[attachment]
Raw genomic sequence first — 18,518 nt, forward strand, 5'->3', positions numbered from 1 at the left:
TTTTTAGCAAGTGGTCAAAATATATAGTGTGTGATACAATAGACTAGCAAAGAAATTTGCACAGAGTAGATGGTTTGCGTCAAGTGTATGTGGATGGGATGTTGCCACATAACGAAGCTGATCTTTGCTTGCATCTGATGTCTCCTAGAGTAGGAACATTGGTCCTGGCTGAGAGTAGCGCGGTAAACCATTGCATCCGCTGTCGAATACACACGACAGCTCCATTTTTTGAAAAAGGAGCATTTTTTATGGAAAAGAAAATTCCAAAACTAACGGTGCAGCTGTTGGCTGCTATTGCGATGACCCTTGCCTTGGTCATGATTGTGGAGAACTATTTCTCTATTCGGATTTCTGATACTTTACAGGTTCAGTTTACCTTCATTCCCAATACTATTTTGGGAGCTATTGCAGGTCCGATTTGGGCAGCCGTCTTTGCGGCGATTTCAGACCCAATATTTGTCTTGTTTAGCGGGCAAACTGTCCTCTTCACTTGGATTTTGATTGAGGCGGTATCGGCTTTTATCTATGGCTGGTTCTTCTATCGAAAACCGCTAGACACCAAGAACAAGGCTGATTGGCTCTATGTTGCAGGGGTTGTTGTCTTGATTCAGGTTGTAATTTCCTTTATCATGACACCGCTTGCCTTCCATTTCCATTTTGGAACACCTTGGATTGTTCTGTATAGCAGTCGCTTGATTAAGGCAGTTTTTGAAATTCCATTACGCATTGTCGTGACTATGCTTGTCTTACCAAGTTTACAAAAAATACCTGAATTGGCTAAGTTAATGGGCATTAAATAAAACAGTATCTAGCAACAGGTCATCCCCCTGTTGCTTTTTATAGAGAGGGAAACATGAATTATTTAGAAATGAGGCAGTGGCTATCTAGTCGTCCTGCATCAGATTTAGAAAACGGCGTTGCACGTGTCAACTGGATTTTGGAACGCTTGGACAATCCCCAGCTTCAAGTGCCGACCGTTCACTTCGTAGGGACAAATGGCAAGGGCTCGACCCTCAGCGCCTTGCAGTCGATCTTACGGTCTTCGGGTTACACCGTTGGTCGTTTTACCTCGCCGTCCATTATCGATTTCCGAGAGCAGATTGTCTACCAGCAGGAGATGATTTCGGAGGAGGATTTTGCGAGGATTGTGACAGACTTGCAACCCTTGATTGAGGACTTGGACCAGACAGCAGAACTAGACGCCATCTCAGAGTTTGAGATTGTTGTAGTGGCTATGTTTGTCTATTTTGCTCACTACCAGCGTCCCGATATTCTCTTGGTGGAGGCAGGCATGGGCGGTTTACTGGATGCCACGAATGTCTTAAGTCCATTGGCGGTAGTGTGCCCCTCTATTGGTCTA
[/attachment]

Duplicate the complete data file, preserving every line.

Raw genomic sequence first — 18,518 nt, forward strand, 5'->3', positions numbered from 1 at the left:
TTTTTAGCAAGTGGTCAAAATATATAGTGTGTGATACAATAGACTAGCAAAGAAATTTGCACAGAGTAGATGGTTTGCGTCAAGTGTATGTGGATGGGATGTTGCCACATAACGAAGCTGATCTTTGCTTGCATCTGATGTCTCCTAGAGTAGGAACATTGGTCCTGGCTGAGAGTAGCGCGGTAAACCATTGCATCCGCTGTCGAATACACACGACAGCTCCATTTTTTGAAAAAGGAGCATTTTTTATGGAAAAGAAAATTCCAAAACTAACGGTGCAGCTGTTGGCTGCTATTGCGATGACCCTTGCCTTGGTCATGATTGTGGAGAACTATTTCTCTATTCGGATTTCTGATACTTTACAGGTTCAGTTTACCTTCATTCCCAATACTATTTTGGGAGCTATTGCAGGTCCGATTTGGGCAGCCGTCTTTGCGGCGATTTCAGACCCAATATTTGTCTTGTTTAGCGGGCAAACTGTCCTCTTCACTTGGATTTTGATTGAGGCGGTATCGGCTTTTATCTATGGCTGGTTCTTCTATCGAAAACCGCTAGACACCAAGAACAAGGCTGATTGGCTCTATGTTGCAGGGGTTGTTGTCTTGATTCAGGTTGTAATTTCCTTTATCATGACACCGCTTGCCTTCCATTTCCATTTTGGAACACCTTGGATTGTTCTGTATAGCAGTCGCTTGATTAAGGCAGTTTTTGAAATTCCATTACGCATTGTCGTGACTATGCTTGTCTTACCAAGTTTACAAAAAATACCTGAATTGGCTAAGTTAATGGGCATTAAATAAAACAGTATCTAGCAACAGGTCATCCCCCTGTTGCTTTTTATAGAGAGGGAAACATGAATTATTTAGAAATGAGGCAGTGGCTATCTAGTCGTCCTGCATCAGATTTAGAAAACGGCGTTGCACGTGTCAACTGGATTTTGGAACGCTTGGACAATCCCCAGCTTCAAGTGCCGACCGTTCACTTCGTAGGGACAAATGGCAAGGGCTCGACCCTCAGCGCCTTGCAGTCGATCTTACGGTCTTCGGGTTACACCGTTGGTCGTTTTACCTCGCCGTCCATTATCGATTTCCGAGAGCAGATTGTCTACCAGCAGGAGATGATTTCGGAGGAGGATTTTGCGAGGATTGTGACAGACTTGCAACCCTTGATTGAGGACTTGGACCAGACAGCAGAACTAGACGCCATCTCAGAGTTTGAGATTGTTGTAGTGGCTATGTTTGTCTATTTTGCTCACTACCAGCGTCCCGATATTCTCTTGGTGGAGGCAGGCATGGGCGGTTTACTGGATGCCACGAATGTCTTAAGTCCATTGGCGGTAGTGTGCCCCTCTATTGGTCTA